As the Director of the Grand Prix d’Horlogerie de Genève (GPHG), Carine Maillard knows a thing or two about watchmaking. Be it trying to help younger audiences understand the magic of watchmaking creativity or talking through the exceptional, unique timepieces that she comes across in her role, Maillard’s mission is to ensure that all the players in the watchmaking industry are recognised for their excellence.
“This recognition is important. All the players in the ecosystem of this industry are fundamental,” said Maillard in an interview with Luxury Society, ahead of its 22nd edition prize-giving ceremony, which this year includes a new category called “Mechanical Clock” amongst the 20 prizes it awards.
“A great deal of know-how is involved in every object: artisans from several trades, designers, subcontractors…all of whom are essential. The watchmaking world is made up of numerous professions, and its balance, as well as the quality of its productions, are unique and impressive.”
It is for this reason that Maillard has taken up the mission of ensuring the excellence of the watch-making industry is recognised, not just in Switzerland but globally.
“The quality of this know-how deserves to be presented and explained, and this is what we offer the public during our exhibitions with presentations by experts. It is exactly our mission to highlight and reward each year these skills as well as the lively creativity of the watchmaking art,” she said.
This year, the watches that were pre-selected by the GPHG’s Academy were presented to watch lovers and collectors in New Delhi and Casablanca, and the 90 timepieces are currently on display at the Musée Rath in Geneva until 20 November.
“This exhibition offers visitors, especially young people, the possibility of better understanding the magic of watchmaking by taking part in guided tours, conferences, and introductory workshops organised with the Geneva School of Watchmaking,” said Maillard.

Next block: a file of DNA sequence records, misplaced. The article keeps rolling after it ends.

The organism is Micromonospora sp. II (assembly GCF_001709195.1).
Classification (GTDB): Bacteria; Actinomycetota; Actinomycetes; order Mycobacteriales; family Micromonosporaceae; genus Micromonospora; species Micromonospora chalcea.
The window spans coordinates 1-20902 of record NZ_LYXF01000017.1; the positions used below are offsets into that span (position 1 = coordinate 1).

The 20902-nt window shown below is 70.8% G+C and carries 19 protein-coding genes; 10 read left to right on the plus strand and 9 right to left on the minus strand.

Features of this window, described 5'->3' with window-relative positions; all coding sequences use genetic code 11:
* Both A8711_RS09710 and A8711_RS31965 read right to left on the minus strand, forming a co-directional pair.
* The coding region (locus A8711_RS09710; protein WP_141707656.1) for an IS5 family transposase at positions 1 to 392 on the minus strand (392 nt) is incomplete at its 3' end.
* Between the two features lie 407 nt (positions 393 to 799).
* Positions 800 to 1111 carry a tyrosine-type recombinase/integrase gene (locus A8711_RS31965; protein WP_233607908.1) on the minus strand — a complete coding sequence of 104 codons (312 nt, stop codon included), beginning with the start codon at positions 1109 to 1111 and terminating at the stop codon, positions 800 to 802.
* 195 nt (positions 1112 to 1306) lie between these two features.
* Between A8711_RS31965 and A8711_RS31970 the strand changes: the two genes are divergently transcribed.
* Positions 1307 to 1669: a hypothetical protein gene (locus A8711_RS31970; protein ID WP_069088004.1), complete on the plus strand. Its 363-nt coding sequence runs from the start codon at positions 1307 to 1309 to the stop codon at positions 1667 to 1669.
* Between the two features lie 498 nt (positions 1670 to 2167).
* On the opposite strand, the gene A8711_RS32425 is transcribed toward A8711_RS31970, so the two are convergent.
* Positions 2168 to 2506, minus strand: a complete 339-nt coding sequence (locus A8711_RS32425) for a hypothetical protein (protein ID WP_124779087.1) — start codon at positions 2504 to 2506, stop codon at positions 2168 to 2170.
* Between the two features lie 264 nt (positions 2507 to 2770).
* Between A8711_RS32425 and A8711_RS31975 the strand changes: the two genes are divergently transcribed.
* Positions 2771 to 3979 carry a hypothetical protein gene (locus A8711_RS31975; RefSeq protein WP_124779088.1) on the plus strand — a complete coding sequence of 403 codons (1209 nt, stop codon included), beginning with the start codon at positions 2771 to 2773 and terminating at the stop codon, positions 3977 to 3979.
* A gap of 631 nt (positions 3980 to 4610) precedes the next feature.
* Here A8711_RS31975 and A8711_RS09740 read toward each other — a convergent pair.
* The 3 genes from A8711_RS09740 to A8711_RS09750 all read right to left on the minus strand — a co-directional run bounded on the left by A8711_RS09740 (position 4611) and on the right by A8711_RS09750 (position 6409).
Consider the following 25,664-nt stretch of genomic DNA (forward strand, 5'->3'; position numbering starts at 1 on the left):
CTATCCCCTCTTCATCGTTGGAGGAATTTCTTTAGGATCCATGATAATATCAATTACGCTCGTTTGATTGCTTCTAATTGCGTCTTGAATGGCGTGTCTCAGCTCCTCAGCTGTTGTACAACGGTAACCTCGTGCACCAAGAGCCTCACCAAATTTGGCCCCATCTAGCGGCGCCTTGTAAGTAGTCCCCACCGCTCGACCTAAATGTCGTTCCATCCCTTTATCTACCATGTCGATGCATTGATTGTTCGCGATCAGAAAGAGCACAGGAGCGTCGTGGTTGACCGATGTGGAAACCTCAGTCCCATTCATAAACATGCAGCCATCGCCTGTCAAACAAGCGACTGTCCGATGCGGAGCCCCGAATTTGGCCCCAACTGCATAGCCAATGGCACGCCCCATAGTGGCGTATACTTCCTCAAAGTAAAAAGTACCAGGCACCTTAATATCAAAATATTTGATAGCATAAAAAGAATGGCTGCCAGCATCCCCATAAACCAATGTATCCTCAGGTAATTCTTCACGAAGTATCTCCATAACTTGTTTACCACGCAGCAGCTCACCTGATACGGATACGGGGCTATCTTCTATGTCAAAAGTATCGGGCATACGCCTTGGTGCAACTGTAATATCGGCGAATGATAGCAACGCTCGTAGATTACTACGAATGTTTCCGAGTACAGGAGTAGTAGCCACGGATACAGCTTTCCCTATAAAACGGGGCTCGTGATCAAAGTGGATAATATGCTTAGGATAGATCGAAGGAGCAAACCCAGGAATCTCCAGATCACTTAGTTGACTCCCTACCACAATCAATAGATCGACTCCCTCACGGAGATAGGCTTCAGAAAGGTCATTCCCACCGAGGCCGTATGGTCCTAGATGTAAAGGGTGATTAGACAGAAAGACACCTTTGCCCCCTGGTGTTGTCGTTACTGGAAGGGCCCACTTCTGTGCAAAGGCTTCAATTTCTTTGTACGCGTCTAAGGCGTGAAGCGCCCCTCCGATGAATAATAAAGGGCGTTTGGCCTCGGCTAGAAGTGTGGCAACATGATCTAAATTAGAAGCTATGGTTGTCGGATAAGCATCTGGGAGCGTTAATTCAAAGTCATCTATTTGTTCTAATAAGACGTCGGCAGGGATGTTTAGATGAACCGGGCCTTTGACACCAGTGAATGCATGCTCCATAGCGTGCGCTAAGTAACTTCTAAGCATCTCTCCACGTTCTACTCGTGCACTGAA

Her comments come at an interesting time for the Swiss watch industry, which is reported to be on track to have its best year ever. In the first half of 2022, export values rose by 11.9 percent compared to the same period a year earlier, helped largely in part by the United States, which grew by 31.4 percent.
However, for many players in the industry, there is a sense of uncertainty lingering over the market. Be it the crypto-crash in May that brought an abrupt end to unprecedented levels of spending on hard-to-get timepieces, the ongoing war in Ukraine, rising inflation and interest rates, or the dreaded prospect of recession, it’s fair to say there are a lot of challenges that the industry is facing.
Still, Maillard believes that the watchmaking industry’s tradition of craftsmanship as well as its capacity to innovate is what will help it to shine despite the challenges it faces.
“It is a dynamic and modern industry that relies on values and professions driven by excellence; this balance is key to its vitality,” she said. “
“Watchmaking craftsmanship is present on many levels, although one does not necessarily realise this at first glance,” she continued. “It often takes the explanations of specialists to appreciate the extent of the work done, the research undertaken, as well as the extraordinary interweaving of the skills involved in a single object.”
“The Grand Prix d’Horlogerie de Genève represents a key milestone in acknowledging the skills, innovation, and craftsmanship that the watchmaking industry is known and loved for,” said Alain Zimmermann, Managing Partner at DLG (Digital Luxury Group). “Many of our clients are excited to be nominated this year and hope to have their excellent work recognised.”
Looking forward, Maillard said she is focused on how to grow and develop the Academy as well as how to involve younger generations who are interested in watchmaking. “This is one of the many themes that will be pursued in the near future.”